One of the surprises of modern science is that atoms and sub-atomic particles do not behave like anything we
see in the everyday world. They are not small balls that bounce around; they have wave properties.
The Standard Model theory can mathematically describe all the characteristics and interactions that we see for these particles, but
our everyday intuition will not help us on that tiny scale.
Physicists use the word "quantum," which means "broken into increments or parcels," to describe the physics of
very small particles. This is because certain properties only take on discrete values.
For example, you can only find electric charges that are an
integer multiples of the electron's charge (or 1/3 and 2/3 for quarks). Quantum mechanics describes particle interactions.
A few of the important quantum numbers of particles are:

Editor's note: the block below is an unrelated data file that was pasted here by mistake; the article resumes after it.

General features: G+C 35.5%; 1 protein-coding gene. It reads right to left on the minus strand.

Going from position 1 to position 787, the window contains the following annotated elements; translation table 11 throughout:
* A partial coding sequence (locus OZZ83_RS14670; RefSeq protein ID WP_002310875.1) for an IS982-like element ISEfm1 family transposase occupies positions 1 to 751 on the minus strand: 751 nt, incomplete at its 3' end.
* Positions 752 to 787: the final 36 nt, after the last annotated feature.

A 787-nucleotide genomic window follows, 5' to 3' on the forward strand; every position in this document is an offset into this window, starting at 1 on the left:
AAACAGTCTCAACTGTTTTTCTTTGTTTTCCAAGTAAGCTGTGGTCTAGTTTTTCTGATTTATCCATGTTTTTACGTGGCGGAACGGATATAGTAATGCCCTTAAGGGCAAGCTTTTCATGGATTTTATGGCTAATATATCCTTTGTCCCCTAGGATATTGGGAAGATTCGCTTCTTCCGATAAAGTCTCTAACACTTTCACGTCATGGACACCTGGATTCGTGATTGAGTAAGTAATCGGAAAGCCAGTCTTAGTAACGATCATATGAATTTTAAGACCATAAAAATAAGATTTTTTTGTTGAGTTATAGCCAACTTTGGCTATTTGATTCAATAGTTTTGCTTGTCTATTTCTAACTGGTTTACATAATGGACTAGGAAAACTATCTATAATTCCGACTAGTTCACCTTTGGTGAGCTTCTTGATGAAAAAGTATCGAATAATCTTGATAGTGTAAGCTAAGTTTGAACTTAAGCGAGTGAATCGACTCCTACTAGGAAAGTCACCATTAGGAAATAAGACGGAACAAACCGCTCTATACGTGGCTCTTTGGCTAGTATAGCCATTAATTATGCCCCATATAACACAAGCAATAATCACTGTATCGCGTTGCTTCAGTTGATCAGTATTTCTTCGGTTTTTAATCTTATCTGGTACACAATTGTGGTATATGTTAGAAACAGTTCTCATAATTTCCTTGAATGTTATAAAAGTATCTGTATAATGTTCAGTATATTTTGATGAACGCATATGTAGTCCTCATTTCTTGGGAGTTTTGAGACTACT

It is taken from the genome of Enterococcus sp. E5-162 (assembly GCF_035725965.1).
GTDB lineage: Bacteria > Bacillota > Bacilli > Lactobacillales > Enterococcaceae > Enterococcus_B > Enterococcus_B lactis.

Electric charge. Quarks may have 2/3 or 1/3 electron charges, but they only form composite particles with integer
electric charge. All particles
other than quarks
have integer multiples of the electron's charge.
Color charge. A quark carries one of three color charges and a gluon carries one of eight color-anticolor charges.
All other particles are color neutral.
Flavor. Flavor distinguishes quarks
(and leptons) from one another.
Spin. Spin is a bizarre but important physical quantity. Large objects like planets or marbles
may have angular
momentum and a magnetic field because they spin. Since particles also to appear to have their own
angular momentum and tiny magnetic moments, physicists called this particle property spin. This is a misleading
term since particles are not actually "spinning." Spin is quantized to units of 0, 1/2, 1, 3/2
Planck's Constant, ) and so on.